What outcomes resulted from your class visits? What were the effects on your students?

Students are typically blown away by what they see. The immediate encounter with medieval manuscripts really opens up their perspective of what “a book” is or looks like. Students tend to be especially intrigued by items that get them close to the human side of manuscript production. Thus, for example, many students love the notarial registry (La Turade), a well worn, leather-bound notebook with lots of professional notarial entries in varying scripts made at different times. Students may have a sense of elaborately decorated medieval manuscript, but the quotidian nature of an item like this registry is exciting on a different level and connects students on a more human level across a vast gap in time to the individuals who were originally writing these texts. Similarly, therefore, they love seeing marginal notes or little pointing hands drawn in the margins of manuscripts where medieval readers took note of remarkable passages (which makes students think twice about what they might write into the margins of their own books!). Another aspect that always impresses students is the sheer materiality of manuscripts. Seeing hair follicles and the remnants of veins in parchment, feeling parchment—both the silky, paper-thin kind and the thick, rough, and stiff kind—noting holes in the parchment, all of these aspects speak to the physical nature of the making of a book and the “live” origins of its component parts.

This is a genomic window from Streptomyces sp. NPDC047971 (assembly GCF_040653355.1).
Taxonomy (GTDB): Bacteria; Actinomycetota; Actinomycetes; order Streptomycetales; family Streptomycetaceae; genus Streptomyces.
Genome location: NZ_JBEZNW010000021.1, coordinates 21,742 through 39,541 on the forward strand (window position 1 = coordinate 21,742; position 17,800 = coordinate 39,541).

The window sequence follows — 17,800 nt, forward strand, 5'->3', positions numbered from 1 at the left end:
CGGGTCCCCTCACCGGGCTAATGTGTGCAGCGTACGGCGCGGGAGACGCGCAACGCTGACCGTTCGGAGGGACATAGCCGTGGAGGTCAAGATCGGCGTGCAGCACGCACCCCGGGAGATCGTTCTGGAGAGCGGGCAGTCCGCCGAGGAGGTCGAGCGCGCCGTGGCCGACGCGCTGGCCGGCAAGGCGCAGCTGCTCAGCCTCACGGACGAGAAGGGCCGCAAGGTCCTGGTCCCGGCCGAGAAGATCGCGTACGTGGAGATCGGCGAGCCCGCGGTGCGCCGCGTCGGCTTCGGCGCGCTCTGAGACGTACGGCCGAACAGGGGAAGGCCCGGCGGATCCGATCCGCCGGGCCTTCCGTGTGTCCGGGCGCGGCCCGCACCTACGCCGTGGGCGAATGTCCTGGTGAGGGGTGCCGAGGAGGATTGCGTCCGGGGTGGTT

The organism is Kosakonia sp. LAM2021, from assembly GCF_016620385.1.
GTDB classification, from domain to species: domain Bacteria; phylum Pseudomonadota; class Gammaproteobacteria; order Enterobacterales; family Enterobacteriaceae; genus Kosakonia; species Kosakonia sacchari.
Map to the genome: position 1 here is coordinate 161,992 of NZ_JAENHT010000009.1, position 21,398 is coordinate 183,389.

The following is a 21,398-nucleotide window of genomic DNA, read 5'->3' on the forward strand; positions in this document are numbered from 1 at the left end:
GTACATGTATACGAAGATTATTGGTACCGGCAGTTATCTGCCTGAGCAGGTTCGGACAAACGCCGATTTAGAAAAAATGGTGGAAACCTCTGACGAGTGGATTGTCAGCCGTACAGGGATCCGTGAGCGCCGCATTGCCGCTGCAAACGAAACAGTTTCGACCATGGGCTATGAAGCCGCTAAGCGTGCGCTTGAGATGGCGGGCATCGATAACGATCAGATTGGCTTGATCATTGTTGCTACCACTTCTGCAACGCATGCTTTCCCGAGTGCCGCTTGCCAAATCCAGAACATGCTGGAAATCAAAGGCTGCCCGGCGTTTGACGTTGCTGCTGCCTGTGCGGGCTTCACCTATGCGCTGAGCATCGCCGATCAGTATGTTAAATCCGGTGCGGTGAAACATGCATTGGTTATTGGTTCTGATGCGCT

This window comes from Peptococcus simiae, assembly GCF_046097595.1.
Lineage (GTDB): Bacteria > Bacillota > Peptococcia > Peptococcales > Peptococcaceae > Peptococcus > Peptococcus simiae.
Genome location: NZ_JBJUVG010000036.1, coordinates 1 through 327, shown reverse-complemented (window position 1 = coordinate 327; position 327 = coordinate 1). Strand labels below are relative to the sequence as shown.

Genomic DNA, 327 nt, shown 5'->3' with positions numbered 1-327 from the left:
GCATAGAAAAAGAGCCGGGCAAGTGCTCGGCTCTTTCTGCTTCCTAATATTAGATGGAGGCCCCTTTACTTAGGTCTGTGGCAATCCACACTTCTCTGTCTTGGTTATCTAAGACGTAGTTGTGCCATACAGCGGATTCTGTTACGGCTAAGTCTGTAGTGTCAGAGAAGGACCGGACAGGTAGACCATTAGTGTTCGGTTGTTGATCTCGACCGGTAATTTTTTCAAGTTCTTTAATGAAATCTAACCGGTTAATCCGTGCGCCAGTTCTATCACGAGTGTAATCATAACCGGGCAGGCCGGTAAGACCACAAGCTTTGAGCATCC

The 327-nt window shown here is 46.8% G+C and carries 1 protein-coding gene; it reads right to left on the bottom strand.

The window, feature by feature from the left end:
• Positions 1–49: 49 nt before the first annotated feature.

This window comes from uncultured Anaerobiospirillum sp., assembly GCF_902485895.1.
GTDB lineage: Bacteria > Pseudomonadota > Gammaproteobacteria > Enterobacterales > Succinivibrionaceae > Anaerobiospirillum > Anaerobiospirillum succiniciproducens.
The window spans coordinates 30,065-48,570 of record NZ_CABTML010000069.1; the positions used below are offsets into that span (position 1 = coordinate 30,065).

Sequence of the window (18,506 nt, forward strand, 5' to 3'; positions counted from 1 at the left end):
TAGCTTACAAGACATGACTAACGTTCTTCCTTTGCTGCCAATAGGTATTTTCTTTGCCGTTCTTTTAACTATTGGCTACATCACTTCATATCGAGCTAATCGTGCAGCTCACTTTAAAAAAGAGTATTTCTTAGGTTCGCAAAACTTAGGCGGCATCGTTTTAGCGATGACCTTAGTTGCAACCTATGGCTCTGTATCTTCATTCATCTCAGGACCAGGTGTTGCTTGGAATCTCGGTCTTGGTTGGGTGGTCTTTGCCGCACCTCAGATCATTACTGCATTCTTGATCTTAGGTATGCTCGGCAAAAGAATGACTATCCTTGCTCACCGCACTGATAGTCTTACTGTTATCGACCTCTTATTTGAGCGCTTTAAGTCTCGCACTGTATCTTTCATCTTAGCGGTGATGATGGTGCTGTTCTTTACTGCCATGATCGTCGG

Johanna Kramer and children, January 2014

What advice would you give to faculty or instructors interested in using Special Collections in their courses?